The Harvard Family Research Project publishes The Evaluation Exchange, a periodical on emerging strategies in evaluation. The Spring 2007 issue (volume XIII Number 1) is the first of several issues they will publish covering “Hard to Measure” evaluations. Their first issue dealing with evaluating advocacy efforts has several ideas relevant to evaluating public engagement in public policy. (Future issues focusing on community organizing and participatory democracy promise to be even more relevant to our work.)
In her introduction to this issue, Julia Coffman discusses how evaluation of advocacy differs from evaluation of other programs and services. The differences that she cites applies to the work that we do in engaging people in deliberating public policy issues.
Advocacy strategy typically evolves over time
Certainly deliberation as a strategy for engaging the public in working through complex and divisive issues has changed during the seventeen years I have been involved in this work. In my early days of doing this work, people’s eyes would glaze over when I invited them to participate in a forum. (My first forum, Growing up at Risk was a notable exception attracting an overflowing roomful of participants and the evening newsreporter, much to the alarm of this “then wet behind the ears moderator.”) Over the past five years, I’ve noticed that I can barely get through my second sentence before people interrupt me with, “That’s exactly what we need in this country – a better way to talk about these issues!”
Activities and desired outcomes can shift quickly
I see this happening with public deliberation in three ways. People are increasingly framing their own issues locally, there is a greater emphasis within the NIF network for forums to lead to action, and forums are no longer stand-alone events, but part of a larger strategy for solving problems. One shift I am introducing to the work of Texas Forums is to embed deliberation into the everyday thinking and work of nonprofit organizations and communities. For example, we are partnering with E3 Alliance and Austin Voices for Education and Youth to conduct forums on the Achievement Gap in seven communities in Austin. Rather than “ride into town and hold a forum” Austin Voices will work closely with each community to develop a planning team that will provide the infrastructure for future community engagement efforts of E3 on other aspects related to education.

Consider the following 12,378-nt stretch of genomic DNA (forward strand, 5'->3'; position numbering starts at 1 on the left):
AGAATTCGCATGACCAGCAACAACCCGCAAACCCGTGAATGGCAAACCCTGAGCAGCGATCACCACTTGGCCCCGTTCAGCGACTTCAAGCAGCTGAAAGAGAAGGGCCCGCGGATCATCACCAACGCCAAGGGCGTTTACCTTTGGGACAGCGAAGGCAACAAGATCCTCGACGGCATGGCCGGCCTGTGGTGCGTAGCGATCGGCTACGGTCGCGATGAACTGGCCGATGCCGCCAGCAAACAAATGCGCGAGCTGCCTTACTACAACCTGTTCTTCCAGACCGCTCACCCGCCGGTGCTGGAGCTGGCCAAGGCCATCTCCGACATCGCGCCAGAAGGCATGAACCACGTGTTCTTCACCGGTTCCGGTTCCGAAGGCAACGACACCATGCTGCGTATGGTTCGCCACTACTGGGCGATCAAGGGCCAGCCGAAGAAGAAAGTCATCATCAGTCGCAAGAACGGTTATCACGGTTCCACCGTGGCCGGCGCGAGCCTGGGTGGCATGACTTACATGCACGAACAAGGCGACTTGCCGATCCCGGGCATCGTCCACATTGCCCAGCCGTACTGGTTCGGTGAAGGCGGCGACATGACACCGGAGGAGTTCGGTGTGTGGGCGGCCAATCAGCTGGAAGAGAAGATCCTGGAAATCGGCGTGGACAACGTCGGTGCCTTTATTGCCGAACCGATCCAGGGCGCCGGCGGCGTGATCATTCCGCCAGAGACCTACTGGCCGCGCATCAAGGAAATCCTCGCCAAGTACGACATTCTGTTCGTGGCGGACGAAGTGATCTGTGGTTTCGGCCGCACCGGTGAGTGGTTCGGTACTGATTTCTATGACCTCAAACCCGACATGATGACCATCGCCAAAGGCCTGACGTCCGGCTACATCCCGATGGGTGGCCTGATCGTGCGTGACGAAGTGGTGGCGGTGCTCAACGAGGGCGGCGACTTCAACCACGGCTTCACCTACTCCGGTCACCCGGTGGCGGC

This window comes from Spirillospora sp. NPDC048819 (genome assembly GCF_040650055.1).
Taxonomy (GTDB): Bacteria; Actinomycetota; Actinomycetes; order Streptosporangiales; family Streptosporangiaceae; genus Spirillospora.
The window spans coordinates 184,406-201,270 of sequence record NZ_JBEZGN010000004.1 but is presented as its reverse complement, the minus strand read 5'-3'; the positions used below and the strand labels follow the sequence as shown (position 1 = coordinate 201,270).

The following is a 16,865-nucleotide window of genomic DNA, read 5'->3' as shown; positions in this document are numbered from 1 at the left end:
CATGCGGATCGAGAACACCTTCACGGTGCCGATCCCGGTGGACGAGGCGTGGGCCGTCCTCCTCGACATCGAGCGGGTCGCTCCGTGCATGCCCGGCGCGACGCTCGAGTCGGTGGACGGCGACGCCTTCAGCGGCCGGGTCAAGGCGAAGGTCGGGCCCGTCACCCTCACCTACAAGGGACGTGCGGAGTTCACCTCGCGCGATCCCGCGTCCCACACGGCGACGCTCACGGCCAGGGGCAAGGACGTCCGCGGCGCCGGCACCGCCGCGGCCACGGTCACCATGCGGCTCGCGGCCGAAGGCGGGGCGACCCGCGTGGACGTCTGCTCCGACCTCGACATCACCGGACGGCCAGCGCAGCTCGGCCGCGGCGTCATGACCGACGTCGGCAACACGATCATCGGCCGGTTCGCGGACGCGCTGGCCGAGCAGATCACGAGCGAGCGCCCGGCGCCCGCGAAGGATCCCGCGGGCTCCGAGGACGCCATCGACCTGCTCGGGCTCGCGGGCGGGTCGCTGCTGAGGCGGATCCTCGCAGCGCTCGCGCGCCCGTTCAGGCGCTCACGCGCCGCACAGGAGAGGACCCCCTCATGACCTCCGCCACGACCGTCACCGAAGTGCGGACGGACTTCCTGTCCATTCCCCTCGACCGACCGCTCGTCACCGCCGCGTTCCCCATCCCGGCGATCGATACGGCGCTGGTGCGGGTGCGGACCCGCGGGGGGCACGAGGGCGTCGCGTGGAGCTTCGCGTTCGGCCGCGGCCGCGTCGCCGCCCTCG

The policy process itself is unique
We have much to learn in this area. I fear that we have not done a good job of telling the story of what people want policy-makers to think about and how we want them to think. Just last evening, As a result, they are often stymied in their understanding of what the public will support because they are stuck with unstable opinion polls. I saw this last night in the public forum I attended in my little village. People panicked when the mayor suggested that properties in the Extraterritorial Jurisdiction (part of the Village, but not in the village limits) could be transferred to an encroaching city “if it made sense.” During the Q&A, I suggested that perhaps the mayor and aldermen could allay our fears if they could describe the criteria they use when deciding what “makes sense.” In other words, I wanted to know what their priorities are…what motives and values would drive their decision-making. Although I think I eloquently phrased my question (did you expect me to say otherwise?) they were unable to answer it beyond, “There’s no way we can tell you what decision we will make in every circumstance.” We need to consider the current policy process and develop better ways of communicating the results of our forums. (For a start, we are offering an online workshop on “Reporting on Your Forums” on April 5.)
Most advocacy organizations are small in terms of their size and their capacity to manage evaluation
Much of the dialogue and deliberation work across the country is being driven by volunteers, people within organizations who also have other responsibilities, or small nonprofits.
I would also note that a lack of transparency in public policy and the nightmarish task of deconstructing the federal budget are two other challenges to advocacy evaluation. Bill Bradley, in his “just released today” book, The New American Story calls for greater transparency in the federal budget. He (how could I not agree) calls for the budget to be on the Internet with keyword accessibility so that users could easily navigate the quagmire to find how money is being spent for various purposes. The impact of advocacy efforts would become even more easily identified if you take it a step further and include the technology that enables a user to receive e-mail alerts whenever there are changes related to their key issues. We aren’t there, yet, but there are efforts coming together around that very issue. (But I digress!)
The rest of The Evaluation Exchange is devoted to evaluations to watch, best practices and expert advice. Good stuff here for airplane reading! I’ll add comments here as I learn new ways for us to apply advocacy evaluation to our own work.